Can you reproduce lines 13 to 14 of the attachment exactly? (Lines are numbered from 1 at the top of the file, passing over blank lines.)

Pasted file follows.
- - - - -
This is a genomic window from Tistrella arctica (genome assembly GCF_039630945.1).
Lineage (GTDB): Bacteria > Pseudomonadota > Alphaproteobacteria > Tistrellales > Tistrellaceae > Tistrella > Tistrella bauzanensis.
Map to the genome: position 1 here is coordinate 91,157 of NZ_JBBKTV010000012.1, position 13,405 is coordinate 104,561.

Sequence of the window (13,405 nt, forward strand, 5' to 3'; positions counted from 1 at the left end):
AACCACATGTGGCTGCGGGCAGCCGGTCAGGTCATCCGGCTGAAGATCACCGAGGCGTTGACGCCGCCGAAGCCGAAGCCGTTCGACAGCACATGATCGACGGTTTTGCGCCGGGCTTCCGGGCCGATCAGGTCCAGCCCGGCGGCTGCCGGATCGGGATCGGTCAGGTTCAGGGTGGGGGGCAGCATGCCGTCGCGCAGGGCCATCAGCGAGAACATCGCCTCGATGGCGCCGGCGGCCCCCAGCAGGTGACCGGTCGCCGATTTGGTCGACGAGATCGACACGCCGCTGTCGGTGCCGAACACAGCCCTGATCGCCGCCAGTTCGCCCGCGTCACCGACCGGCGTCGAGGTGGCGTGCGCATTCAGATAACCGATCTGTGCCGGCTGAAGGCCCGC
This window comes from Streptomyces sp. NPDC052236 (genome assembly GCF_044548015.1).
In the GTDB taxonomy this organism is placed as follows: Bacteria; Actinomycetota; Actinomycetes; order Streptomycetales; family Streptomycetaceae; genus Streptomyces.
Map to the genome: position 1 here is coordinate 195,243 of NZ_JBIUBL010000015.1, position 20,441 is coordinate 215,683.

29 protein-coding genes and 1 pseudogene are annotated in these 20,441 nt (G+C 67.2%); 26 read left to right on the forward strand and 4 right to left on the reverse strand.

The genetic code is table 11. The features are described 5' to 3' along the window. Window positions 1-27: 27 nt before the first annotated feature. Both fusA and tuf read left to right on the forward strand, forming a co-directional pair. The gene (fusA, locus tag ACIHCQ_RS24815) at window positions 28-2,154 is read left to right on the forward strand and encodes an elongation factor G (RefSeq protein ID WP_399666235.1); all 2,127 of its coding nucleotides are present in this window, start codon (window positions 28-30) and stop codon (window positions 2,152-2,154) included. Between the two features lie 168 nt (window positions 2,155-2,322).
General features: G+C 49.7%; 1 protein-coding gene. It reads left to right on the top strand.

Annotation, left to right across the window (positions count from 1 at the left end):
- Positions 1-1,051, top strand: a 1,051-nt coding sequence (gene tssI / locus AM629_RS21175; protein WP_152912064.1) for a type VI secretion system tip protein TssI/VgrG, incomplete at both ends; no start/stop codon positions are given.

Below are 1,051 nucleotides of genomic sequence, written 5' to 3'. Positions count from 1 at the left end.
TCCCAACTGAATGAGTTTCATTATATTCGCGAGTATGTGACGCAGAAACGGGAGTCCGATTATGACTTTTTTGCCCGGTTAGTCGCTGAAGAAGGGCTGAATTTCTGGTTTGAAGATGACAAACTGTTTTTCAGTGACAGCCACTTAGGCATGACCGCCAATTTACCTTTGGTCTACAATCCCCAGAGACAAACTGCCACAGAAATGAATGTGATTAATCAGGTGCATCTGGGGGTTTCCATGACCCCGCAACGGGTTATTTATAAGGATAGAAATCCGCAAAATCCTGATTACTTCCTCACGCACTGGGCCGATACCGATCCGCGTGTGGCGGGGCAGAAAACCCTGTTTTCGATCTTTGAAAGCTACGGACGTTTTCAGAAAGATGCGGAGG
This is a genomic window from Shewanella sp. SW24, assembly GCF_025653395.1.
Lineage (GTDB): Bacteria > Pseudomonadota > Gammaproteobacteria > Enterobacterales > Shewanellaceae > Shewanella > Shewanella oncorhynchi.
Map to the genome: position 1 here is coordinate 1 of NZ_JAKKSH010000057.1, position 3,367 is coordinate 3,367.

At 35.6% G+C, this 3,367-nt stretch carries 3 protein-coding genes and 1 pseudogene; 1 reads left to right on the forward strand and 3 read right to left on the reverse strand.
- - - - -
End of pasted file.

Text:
- Positions 1-1,051, top strand: a 1,051-nt coding sequence (gene tssI / locus AM629_RS21175; protein WP_152912064.1) for a type VI secretion system tip protein TssI/VgrG, incomplete at both ends; no start/stop codon positions are given.

Below are 1,051 nucleotides of genomic sequence, written 5' to 3'. Positions count from 1 at the left end.